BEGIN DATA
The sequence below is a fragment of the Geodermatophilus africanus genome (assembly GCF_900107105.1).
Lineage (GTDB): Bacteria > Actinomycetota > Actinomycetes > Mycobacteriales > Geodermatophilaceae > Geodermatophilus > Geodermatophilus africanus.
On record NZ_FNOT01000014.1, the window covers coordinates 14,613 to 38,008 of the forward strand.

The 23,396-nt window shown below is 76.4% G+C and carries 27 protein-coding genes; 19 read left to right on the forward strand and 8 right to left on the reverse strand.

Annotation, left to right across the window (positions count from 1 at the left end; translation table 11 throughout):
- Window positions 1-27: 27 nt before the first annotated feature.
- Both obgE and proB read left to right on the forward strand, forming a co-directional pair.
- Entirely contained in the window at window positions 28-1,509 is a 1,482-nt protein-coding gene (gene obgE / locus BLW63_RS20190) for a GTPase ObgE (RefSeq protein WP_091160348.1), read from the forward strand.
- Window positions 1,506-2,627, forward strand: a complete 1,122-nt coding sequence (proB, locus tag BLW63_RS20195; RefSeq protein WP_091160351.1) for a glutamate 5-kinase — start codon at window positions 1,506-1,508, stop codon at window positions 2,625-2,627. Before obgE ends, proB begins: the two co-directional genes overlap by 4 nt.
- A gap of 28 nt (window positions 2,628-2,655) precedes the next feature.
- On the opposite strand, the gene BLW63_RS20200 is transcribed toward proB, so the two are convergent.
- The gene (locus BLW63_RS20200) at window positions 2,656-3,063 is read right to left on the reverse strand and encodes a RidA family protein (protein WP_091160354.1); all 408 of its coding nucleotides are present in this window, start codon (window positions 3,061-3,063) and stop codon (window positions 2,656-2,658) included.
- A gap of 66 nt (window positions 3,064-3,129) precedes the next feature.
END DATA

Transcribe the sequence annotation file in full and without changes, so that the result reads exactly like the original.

The sequence below is a fragment of the Geodermatophilus africanus genome (assembly GCF_900107105.1).
Lineage (GTDB): Bacteria > Actinomycetota > Actinomycetes > Mycobacteriales > Geodermatophilaceae > Geodermatophilus > Geodermatophilus africanus.
On record NZ_FNOT01000014.1, the window covers coordinates 14,613 to 38,008 of the forward strand.

The 23,396-nt window shown below is 76.4% G+C and carries 27 protein-coding genes; 19 read left to right on the forward strand and 8 right to left on the reverse strand.

Annotation, left to right across the window (positions count from 1 at the left end; translation table 11 throughout):
- Window positions 1-27: 27 nt before the first annotated feature.
- Both obgE and proB read left to right on the forward strand, forming a co-directional pair.
- Entirely contained in the window at window positions 28-1,509 is a 1,482-nt protein-coding gene (gene obgE / locus BLW63_RS20190) for a GTPase ObgE (RefSeq protein WP_091160348.1), read from the forward strand.
- Window positions 1,506-2,627, forward strand: a complete 1,122-nt coding sequence (proB, locus tag BLW63_RS20195; RefSeq protein WP_091160351.1) for a glutamate 5-kinase — start codon at window positions 1,506-1,508, stop codon at window positions 2,625-2,627. Before obgE ends, proB begins: the two co-directional genes overlap by 4 nt.
- A gap of 28 nt (window positions 2,628-2,655) precedes the next feature.
- On the opposite strand, the gene BLW63_RS20200 is transcribed toward proB, so the two are convergent.
- The gene (locus BLW63_RS20200) at window positions 2,656-3,063 is read right to left on the reverse strand and encodes a RidA family protein (protein WP_091160354.1); all 408 of its coding nucleotides are present in this window, start codon (window positions 3,061-3,063) and stop codon (window positions 2,656-2,658) included.
- A gap of 66 nt (window positions 3,064-3,129) precedes the next feature.